Organisational Capacity and durable infrastructure – this should be the capacity to coordinate all work, systems, programmes, institutions and levels of union work into a seamless and cohesive machinery that delivers for workers. This includes education, research, policy development, gender and women leadership building, health and safety capacity and ground organisation and operational structures for lasting impact.
Sustainable Funding and Development Model – No organisation or institution can ever be sustainable without sufficient resources, in human, financial and material terms. These are the means to take the vision to the ground, to make our aims real and to ensure we meet our objectives. But the resources we need require maximum creativity in deploying, using, protecting and allocating efficiently, because they are scarce. The means to raise and build a bigger base of our resource pool require that we work together in identifying key sectors of the economy that we can invest in for generation of a bigger pool of returns on investment. This is beyond just reliance on subscriptions and survivalist incomes.
But, we must not lose aim of what a trade union is about comrades. It is about maximum returns for members. It is about workers getting better services, having their rights defended and making their workplaces more rewarding and beneficial for them and their families. In this way, workers can become more productive and focussed on delivering the required services for communities and society in general. This is why, workers should get the satisfaction of paying their dues, as they also get the satisfaction of quality service, no compromise on that. It’s a tit-for-tat.
We are living at a time when so many major changes are underway in the world. We have just returned from the ITUC Africa in Kenya, where a number of important issues were discussed and certainly, our regional situation require same, if not more attention towards a detailed breakdown of what are the key pressing issues workers are facing. We know that some of our countries are lagging behind in ratifying and even more, in implementing ILO Conventions and progressive labour market standards in general. This is what the essence of Decent work is about. Towards that end, only our united power, sustained campaigning and development of policy alternatives, will make us impactful.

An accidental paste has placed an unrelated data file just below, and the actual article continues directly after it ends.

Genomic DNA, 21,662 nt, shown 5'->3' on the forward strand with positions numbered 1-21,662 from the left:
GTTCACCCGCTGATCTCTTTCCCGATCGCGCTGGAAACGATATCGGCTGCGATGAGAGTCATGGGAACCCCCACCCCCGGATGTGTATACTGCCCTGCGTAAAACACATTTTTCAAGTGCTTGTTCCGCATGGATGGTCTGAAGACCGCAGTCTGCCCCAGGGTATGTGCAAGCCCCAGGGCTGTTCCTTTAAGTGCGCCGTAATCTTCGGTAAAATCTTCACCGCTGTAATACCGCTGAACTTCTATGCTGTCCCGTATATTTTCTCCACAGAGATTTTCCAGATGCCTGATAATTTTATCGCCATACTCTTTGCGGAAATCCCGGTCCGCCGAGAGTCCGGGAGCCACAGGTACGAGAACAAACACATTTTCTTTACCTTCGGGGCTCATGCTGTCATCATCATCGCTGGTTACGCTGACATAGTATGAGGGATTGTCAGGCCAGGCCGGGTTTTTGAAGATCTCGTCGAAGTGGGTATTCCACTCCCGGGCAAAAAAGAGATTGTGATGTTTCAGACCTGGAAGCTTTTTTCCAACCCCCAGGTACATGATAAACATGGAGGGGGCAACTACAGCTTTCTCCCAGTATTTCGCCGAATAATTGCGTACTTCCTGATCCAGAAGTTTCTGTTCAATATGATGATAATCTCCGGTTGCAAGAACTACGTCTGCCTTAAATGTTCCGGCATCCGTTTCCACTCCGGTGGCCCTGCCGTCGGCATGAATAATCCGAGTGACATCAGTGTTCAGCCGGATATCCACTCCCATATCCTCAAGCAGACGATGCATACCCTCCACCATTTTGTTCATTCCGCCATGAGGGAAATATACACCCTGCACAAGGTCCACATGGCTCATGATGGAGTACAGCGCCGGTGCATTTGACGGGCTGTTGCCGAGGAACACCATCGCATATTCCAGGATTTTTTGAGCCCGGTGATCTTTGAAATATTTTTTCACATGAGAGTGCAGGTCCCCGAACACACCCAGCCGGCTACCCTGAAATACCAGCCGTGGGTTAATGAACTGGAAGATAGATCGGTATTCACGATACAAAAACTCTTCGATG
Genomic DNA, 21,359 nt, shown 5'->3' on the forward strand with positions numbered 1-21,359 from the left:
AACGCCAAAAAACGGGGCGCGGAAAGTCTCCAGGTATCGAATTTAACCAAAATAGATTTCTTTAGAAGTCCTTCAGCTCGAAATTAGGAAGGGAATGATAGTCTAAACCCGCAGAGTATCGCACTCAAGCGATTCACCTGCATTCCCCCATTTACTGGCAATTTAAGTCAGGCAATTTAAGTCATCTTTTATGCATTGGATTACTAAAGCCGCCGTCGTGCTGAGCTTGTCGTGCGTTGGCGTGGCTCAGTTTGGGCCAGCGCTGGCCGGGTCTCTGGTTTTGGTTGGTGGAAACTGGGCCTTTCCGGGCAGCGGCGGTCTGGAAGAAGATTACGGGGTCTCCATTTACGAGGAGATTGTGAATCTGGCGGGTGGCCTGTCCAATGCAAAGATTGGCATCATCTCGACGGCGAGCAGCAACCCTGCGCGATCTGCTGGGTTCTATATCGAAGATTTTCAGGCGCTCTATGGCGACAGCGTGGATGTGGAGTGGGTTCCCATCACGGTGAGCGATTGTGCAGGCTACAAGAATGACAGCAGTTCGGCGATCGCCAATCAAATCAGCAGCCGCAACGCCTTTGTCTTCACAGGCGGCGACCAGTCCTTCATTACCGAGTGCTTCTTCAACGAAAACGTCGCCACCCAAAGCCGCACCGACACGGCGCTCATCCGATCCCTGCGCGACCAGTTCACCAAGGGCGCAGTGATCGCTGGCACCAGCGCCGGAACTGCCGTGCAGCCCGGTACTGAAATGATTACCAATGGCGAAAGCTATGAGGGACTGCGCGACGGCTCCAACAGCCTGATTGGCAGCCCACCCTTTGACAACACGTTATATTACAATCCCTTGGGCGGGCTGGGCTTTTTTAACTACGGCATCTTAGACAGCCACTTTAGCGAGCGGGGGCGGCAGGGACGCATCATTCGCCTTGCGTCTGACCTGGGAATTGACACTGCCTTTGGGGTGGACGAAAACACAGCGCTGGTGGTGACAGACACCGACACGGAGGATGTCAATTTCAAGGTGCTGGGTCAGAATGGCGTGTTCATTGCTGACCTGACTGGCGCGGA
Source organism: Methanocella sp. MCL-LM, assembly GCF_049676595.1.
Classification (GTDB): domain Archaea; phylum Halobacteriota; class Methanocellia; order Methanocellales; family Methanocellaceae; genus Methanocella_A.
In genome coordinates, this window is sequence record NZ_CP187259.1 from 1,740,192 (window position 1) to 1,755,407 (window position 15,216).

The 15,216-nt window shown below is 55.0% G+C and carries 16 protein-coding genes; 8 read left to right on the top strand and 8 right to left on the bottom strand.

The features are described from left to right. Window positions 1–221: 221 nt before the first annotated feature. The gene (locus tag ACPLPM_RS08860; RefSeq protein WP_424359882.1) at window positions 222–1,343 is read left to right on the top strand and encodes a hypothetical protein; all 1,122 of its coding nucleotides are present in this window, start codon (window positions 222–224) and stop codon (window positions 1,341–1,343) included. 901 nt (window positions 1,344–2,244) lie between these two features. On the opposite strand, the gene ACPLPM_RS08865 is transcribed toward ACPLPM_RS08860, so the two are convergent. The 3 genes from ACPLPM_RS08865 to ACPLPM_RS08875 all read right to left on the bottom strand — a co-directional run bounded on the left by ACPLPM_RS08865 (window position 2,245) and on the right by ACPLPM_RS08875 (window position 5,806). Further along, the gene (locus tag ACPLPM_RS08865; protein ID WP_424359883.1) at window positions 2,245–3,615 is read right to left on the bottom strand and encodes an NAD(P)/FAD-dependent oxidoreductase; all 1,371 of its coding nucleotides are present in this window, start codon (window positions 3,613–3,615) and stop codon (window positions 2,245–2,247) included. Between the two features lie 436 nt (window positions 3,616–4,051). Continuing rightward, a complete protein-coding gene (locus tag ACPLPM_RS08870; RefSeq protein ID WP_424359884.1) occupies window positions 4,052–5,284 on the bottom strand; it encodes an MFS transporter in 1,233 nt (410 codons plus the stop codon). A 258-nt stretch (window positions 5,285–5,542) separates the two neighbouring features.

Further, the critical issue of Just transition, which is a global game changer, requires that we understand that the environment has been destroyed by the ruthless search for profitability margins by capital. Towards that end, we have pursued environmentally destructive paths of development, particularly, the developed world. Therefore, there must be a deliberate change of course towards environmentally friendly and just means of relating to the environment and the generation of energy for development. Development is an imperative we cant compromise on and need for human survival. But the path of development must be friendly and sustainable to the environment.
Further, the issue of a Just transition means workers should not bear the costs of transitioning from current to future energy paths. Jobs, livelihoods and skills are important to the package which should form part of the transition to ensure minimum disruptions in the quality of life and society in general.
We wish to end by saying that its important for the trade union movement to do all it can to build and promote unity. Workers need unity for more gains in their struggles and that requires us as leaders to reach out a hand of solidarity, cooperation and shared commitments in pursuit of social justice, decent work and a better future for our continent and its people.
With these few words we wish the CEC of BOPEU successful deliberations and look forward to working together on taking forward the outcomes.